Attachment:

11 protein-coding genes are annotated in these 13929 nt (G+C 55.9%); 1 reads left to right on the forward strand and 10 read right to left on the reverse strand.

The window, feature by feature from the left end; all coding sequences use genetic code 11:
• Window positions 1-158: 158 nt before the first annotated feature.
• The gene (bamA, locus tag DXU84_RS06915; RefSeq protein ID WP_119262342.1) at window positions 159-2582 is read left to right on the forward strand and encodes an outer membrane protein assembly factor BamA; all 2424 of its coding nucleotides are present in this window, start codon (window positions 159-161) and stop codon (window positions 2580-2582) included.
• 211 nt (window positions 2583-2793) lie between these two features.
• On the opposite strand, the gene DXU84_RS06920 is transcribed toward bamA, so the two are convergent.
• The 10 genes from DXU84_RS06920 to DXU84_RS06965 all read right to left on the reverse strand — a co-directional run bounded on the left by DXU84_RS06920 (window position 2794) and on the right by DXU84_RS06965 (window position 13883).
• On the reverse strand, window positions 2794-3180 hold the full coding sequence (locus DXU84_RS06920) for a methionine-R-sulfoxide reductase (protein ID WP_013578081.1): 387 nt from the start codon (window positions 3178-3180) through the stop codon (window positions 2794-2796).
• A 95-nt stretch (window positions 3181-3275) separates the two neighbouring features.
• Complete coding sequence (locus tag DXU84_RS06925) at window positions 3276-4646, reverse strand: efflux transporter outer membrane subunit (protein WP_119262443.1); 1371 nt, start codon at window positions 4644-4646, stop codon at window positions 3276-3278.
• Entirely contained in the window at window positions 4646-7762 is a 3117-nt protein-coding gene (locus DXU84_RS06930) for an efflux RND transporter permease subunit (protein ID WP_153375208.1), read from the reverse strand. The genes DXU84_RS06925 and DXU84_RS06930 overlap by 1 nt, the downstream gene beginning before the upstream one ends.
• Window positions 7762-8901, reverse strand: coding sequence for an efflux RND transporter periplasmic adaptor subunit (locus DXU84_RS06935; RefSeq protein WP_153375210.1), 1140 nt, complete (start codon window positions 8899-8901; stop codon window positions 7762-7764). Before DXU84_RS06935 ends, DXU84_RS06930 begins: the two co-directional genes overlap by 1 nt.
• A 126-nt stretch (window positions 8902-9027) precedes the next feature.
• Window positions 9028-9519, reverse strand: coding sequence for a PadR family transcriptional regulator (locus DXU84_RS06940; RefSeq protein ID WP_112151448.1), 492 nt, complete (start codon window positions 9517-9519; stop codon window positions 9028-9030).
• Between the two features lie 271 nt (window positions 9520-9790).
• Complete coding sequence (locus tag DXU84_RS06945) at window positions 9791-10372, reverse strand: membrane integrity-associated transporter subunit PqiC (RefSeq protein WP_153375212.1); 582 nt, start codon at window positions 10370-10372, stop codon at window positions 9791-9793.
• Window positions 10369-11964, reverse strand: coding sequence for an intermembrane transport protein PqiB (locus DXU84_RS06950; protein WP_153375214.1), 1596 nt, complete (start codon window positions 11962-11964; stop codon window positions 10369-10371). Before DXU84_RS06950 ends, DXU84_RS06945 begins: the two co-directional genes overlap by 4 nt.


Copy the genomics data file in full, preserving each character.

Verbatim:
11 protein-coding genes are annotated in these 13929 nt (G+C 55.9%); 1 reads left to right on the forward strand and 10 read right to left on the reverse strand.

The window, feature by feature from the left end; all coding sequences use genetic code 11:
• Window positions 1-158: 158 nt before the first annotated feature.
• The gene (bamA, locus tag DXU84_RS06915; RefSeq protein ID WP_119262342.1) at window positions 159-2582 is read left to right on the forward strand and encodes an outer membrane protein assembly factor BamA; all 2424 of its coding nucleotides are present in this window, start codon (window positions 159-161) and stop codon (window positions 2580-2582) included.
• 211 nt (window positions 2583-2793) lie between these two features.
• On the opposite strand, the gene DXU84_RS06920 is transcribed toward bamA, so the two are convergent.
• The 10 genes from DXU84_RS06920 to DXU84_RS06965 all read right to left on the reverse strand — a co-directional run bounded on the left by DXU84_RS06920 (window position 2794) and on the right by DXU84_RS06965 (window position 13883).
• On the reverse strand, window positions 2794-3180 hold the full coding sequence (locus DXU84_RS06920) for a methionine-R-sulfoxide reductase (protein ID WP_013578081.1): 387 nt from the start codon (window positions 3178-3180) through the stop codon (window positions 2794-2796).
• A 95-nt stretch (window positions 3181-3275) separates the two neighbouring features.
• Complete coding sequence (locus tag DXU84_RS06925) at window positions 3276-4646, reverse strand: efflux transporter outer membrane subunit (protein WP_119262443.1); 1371 nt, start codon at window positions 4644-4646, stop codon at window positions 3276-3278.
• Entirely contained in the window at window positions 4646-7762 is a 3117-nt protein-coding gene (locus DXU84_RS06930) for an efflux RND transporter permease subunit (protein ID WP_153375208.1), read from the reverse strand. The genes DXU84_RS06925 and DXU84_RS06930 overlap by 1 nt, the downstream gene beginning before the upstream one ends.
• Window positions 7762-8901, reverse strand: coding sequence for an efflux RND transporter periplasmic adaptor subunit (locus DXU84_RS06935; RefSeq protein WP_153375210.1), 1140 nt, complete (start codon window positions 8899-8901; stop codon window positions 7762-7764). Before DXU84_RS06935 ends, DXU84_RS06930 begins: the two co-directional genes overlap by 1 nt.
• A 126-nt stretch (window positions 8902-9027) precedes the next feature.
• Window positions 9028-9519, reverse strand: coding sequence for a PadR family transcriptional regulator (locus DXU84_RS06940; RefSeq protein ID WP_112151448.1), 492 nt, complete (start codon window positions 9517-9519; stop codon window positions 9028-9030).
• Between the two features lie 271 nt (window positions 9520-9790).
• Complete coding sequence (locus tag DXU84_RS06945) at window positions 9791-10372, reverse strand: membrane integrity-associated transporter subunit PqiC (RefSeq protein WP_153375212.1); 582 nt, start codon at window positions 10370-10372, stop codon at window positions 9791-9793.
• Window positions 10369-11964, reverse strand: coding sequence for an intermembrane transport protein PqiB (locus DXU84_RS06950; protein WP_153375214.1), 1596 nt, complete (start codon window positions 11962-11964; stop codon window positions 10369-10371). Before DXU84_RS06950 ends, DXU84_RS06945 begins: the two co-directional genes overlap by 4 nt.